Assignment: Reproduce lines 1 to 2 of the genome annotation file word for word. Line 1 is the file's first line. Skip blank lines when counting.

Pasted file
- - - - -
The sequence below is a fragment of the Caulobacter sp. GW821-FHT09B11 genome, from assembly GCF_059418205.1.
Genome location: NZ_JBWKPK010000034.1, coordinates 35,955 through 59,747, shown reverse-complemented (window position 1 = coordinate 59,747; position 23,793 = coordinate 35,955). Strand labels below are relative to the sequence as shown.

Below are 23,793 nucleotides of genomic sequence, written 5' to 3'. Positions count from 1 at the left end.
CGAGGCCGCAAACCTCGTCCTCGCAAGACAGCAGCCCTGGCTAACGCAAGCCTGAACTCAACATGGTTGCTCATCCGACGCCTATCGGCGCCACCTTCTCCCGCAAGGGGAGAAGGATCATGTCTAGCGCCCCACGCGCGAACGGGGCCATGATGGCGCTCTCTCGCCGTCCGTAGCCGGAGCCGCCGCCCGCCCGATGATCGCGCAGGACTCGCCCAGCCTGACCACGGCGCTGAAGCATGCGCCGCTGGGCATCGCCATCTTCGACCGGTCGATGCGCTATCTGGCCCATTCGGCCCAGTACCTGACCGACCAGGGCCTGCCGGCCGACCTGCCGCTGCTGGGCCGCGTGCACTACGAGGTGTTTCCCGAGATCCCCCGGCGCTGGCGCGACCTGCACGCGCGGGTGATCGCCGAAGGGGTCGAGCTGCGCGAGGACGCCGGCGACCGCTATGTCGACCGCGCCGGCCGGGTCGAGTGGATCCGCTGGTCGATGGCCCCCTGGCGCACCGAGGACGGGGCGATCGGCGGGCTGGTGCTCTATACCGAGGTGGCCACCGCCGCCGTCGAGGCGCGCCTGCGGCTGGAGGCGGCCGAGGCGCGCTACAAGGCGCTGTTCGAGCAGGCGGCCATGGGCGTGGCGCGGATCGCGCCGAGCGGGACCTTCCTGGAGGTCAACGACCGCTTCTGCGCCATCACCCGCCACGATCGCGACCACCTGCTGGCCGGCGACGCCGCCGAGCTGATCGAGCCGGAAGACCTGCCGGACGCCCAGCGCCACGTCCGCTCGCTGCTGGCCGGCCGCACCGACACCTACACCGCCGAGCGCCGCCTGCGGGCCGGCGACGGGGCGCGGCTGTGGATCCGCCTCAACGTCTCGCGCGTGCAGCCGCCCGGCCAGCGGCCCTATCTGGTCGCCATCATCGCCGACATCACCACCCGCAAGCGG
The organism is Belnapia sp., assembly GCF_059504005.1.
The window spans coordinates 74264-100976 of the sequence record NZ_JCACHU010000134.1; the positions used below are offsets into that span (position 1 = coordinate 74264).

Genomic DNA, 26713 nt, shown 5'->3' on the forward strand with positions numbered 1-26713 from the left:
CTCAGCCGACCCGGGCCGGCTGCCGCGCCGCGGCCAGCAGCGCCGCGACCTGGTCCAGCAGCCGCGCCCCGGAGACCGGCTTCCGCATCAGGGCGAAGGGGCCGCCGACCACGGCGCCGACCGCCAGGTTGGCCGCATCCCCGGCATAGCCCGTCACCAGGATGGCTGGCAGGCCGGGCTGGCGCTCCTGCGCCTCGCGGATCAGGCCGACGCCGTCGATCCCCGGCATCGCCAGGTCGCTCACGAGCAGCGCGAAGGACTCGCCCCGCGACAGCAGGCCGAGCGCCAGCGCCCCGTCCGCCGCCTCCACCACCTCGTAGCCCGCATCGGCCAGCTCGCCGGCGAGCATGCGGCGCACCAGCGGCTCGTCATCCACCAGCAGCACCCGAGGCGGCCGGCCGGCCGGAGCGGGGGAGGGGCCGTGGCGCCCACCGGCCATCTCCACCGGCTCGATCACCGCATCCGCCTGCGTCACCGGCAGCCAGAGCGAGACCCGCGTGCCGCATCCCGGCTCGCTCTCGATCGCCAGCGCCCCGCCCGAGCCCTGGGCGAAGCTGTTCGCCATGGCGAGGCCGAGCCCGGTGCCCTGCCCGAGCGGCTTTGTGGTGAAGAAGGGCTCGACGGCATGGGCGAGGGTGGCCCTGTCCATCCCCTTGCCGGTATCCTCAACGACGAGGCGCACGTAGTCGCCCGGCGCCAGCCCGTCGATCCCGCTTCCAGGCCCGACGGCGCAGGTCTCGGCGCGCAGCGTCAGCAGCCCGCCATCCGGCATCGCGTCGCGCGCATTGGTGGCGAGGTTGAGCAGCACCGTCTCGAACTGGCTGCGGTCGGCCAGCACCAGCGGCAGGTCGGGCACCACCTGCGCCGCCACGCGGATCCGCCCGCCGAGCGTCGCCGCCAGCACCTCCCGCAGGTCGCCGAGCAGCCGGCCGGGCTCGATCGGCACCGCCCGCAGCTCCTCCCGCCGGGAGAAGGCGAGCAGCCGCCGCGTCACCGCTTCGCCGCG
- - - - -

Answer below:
The sequence below is a fragment of the Caulobacter sp. GW821-FHT09B11 genome, from assembly GCF_059418205.1.
Genome location: NZ_JBWKPK010000034.1, coordinates 35,955 through 59,747, shown reverse-complemented (window position 1 = coordinate 59,747; position 23,793 = coordinate 35,955). Strand labels below are relative to the sequence as shown.